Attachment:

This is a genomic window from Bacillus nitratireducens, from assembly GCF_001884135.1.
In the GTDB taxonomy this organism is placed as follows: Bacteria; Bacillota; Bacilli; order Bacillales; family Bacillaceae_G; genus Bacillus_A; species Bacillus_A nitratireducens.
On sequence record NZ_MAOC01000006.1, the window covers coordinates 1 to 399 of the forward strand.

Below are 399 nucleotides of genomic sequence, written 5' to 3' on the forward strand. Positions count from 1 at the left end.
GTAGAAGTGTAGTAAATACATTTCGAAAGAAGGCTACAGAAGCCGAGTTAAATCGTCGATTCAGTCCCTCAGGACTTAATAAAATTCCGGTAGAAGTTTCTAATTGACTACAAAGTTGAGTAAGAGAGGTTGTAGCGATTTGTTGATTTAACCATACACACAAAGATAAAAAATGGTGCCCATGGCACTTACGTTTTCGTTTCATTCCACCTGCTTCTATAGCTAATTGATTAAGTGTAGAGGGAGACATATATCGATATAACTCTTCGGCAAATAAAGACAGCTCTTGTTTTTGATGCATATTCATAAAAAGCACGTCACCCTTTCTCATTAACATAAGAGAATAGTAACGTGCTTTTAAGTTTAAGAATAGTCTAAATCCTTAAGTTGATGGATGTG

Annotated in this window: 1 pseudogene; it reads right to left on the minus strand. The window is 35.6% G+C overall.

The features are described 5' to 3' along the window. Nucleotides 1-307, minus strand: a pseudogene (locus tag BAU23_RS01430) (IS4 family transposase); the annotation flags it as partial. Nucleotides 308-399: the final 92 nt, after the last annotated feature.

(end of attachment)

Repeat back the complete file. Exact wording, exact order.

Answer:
This is a genomic window from Bacillus nitratireducens, from assembly GCF_001884135.1.
In the GTDB taxonomy this organism is placed as follows: Bacteria; Bacillota; Bacilli; order Bacillales; family Bacillaceae_G; genus Bacillus_A; species Bacillus_A nitratireducens.
On sequence record NZ_MAOC01000006.1, the window covers coordinates 1 to 399 of the forward strand.

Below are 399 nucleotides of genomic sequence, written 5' to 3' on the forward strand. Positions count from 1 at the left end.
GTAGAAGTGTAGTAAATACATTTCGAAAGAAGGCTACAGAAGCCGAGTTAAATCGTCGATTCAGTCCCTCAGGACTTAATAAAATTCCGGTAGAAGTTTCTAATTGACTACAAAGTTGAGTAAGAGAGGTTGTAGCGATTTGTTGATTTAACCATACACACAAAGATAAAAAATGGTGCCCATGGCACTTACGTTTTCGTTTCATTCCACCTGCTTCTATAGCTAATTGATTAAGTGTAGAGGGAGACATATATCGATATAACTCTTCGGCAAATAAAGACAGCTCTTGTTTTTGATGCATATTCATAAAAAGCACGTCACCCTTTCTCATTAACATAAGAGAATAGTAACGTGCTTTTAAGTTTAAGAATAGTCTAAATCCTTAAGTTGATGGATGTG

Annotated in this window: 1 pseudogene; it reads right to left on the minus strand. The window is 35.6% G+C overall.

The features are described 5' to 3' along the window. Nucleotides 1-307, minus strand: a pseudogene (locus tag BAU23_RS01430) (IS4 family transposase); the annotation flags it as partial. Nucleotides 308-399: the final 92 nt, after the last annotated feature.